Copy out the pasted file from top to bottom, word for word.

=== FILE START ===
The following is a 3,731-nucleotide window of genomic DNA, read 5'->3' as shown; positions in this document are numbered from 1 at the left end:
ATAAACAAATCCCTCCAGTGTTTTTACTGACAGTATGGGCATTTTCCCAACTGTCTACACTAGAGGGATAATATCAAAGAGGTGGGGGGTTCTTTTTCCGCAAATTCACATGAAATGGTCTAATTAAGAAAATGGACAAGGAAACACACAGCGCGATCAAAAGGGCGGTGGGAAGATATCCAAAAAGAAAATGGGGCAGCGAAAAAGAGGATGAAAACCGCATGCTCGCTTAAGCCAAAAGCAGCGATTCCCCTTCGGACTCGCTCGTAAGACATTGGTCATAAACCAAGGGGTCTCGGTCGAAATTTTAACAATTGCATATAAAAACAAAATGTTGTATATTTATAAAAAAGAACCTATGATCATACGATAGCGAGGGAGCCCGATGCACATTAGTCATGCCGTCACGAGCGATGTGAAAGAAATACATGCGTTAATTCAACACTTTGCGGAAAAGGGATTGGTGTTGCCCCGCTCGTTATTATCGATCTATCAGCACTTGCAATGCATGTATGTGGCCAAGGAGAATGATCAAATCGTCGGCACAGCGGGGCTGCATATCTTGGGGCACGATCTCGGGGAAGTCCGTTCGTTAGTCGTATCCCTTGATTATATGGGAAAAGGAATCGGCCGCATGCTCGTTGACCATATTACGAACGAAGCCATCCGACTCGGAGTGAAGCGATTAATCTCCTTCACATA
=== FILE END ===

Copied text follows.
The following is a 3,731-nucleotide window of genomic DNA, read 5'->3' as shown; positions in this document are numbered from 1 at the left end:
ATAAACAAATCCCTCCAGTGTTTTTACTGACAGTATGGGCATTTTCCCAACTGTCTACACTAGAGGGATAATATCAAAGAGGTGGGGGGTTCTTTTTCCGCAAATTCACATGAAATGGTCTAATTAAGAAAATGGACAAGGAAACACACAGCGCGATCAAAAGGGCGGTGGGAAGATATCCAAAAAGAAAATGGGGCAGCGAAAAAGAGGATGAAAACCGCATGCTCGCTTAAGCCAAAAGCAGCGATTCCCCTTCGGACTCGCTCGTAAGACATTGGTCATAAACCAAGGGGTCTCGGTCGAAATTTTAACAATTGCATATAAAAACAAAATGTTGTATATTTATAAAAAAGAACCTATGATCATACGATAGCGAGGGAGCCCGATGCACATTAGTCATGCCGTCACGAGCGATGTGAAAGAAATACATGCGTTAATTCAACACTTTGCGGAAAAGGGATTGGTGTTGCCCCGCTCGTTATTATCGATCTATCAGCACTTGCAATGCATGTATGTGGCCAAGGAGAATGATCAAATCGTCGGCACAGCGGGGCTGCATATCTTGGGGCACGATCTCGGGGAAGTCCGTTCGTTAGTCGTATCCCTTGATTATATGGGAAAAGGAATCGGCCGCATGCTCGTTGACCATATTACGAACGAAGCCATCCGACTCGGAGTGAAGCGATTAATCTCCTTCACATA